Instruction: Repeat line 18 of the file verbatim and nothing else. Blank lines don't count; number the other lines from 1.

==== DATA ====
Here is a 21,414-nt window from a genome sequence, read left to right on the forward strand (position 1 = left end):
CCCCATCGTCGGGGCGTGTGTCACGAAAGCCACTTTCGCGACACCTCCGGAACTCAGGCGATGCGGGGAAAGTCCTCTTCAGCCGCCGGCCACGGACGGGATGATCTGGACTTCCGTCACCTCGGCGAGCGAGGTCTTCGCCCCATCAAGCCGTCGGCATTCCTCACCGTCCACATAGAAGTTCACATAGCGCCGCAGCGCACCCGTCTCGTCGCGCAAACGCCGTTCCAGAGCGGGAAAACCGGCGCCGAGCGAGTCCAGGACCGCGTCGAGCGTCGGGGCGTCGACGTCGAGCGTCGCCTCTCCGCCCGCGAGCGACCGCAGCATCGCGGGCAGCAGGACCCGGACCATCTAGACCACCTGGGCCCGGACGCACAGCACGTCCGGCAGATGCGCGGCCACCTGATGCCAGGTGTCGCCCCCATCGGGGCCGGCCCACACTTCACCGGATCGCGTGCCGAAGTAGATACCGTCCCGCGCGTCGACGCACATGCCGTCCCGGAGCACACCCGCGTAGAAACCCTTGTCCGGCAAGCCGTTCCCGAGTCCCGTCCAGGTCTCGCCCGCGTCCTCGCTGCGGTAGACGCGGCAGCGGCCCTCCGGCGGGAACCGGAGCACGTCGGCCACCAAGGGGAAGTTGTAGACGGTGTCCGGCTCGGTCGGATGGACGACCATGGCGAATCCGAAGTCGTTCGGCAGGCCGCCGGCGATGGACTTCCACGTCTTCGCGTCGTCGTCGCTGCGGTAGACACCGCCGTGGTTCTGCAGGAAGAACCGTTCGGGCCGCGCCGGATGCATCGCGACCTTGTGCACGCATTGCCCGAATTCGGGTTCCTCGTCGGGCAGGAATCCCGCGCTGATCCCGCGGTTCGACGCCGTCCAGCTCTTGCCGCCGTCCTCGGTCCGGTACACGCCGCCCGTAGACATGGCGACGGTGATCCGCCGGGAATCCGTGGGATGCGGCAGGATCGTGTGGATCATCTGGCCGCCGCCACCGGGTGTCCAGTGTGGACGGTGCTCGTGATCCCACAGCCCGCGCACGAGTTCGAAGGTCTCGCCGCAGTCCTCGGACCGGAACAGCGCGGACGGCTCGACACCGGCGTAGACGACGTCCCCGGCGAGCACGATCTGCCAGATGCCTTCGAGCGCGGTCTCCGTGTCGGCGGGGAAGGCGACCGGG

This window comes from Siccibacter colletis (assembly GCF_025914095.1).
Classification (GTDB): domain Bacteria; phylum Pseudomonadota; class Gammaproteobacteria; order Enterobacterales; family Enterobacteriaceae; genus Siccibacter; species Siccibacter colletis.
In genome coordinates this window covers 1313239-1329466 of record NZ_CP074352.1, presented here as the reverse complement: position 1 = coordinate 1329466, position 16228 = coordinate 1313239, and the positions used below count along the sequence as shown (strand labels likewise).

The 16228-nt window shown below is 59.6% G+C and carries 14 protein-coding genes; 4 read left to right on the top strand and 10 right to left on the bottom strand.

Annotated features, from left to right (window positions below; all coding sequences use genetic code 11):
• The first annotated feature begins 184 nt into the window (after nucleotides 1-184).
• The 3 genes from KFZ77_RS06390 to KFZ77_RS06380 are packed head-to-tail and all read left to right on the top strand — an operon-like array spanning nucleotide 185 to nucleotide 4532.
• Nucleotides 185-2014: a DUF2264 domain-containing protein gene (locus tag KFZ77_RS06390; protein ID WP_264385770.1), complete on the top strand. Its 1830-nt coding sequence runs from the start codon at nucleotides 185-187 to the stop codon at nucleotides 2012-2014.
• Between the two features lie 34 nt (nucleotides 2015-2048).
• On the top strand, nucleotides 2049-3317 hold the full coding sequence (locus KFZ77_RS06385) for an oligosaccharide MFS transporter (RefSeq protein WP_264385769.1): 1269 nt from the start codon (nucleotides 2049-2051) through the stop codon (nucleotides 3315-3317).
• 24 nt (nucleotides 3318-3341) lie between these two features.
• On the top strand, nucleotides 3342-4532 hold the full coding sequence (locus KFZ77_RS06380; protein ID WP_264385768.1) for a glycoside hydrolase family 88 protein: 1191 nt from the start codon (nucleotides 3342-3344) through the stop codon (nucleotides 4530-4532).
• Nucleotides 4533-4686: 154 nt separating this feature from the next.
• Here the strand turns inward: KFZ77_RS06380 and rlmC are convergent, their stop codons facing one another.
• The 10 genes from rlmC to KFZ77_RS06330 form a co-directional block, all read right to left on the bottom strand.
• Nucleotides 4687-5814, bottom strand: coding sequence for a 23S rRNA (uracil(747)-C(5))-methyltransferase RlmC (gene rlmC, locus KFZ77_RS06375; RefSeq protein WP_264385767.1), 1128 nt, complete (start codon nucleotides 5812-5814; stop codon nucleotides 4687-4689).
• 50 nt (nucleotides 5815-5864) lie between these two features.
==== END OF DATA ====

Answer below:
• Nucleotides 4687-5814, bottom strand: coding sequence for a 23S rRNA (uracil(747)-C(5))-methyltransferase RlmC (gene rlmC, locus KFZ77_RS06375; RefSeq protein WP_264385767.1), 1128 nt, complete (start codon nucleotides 5812-5814; stop codon nucleotides 4687-4689).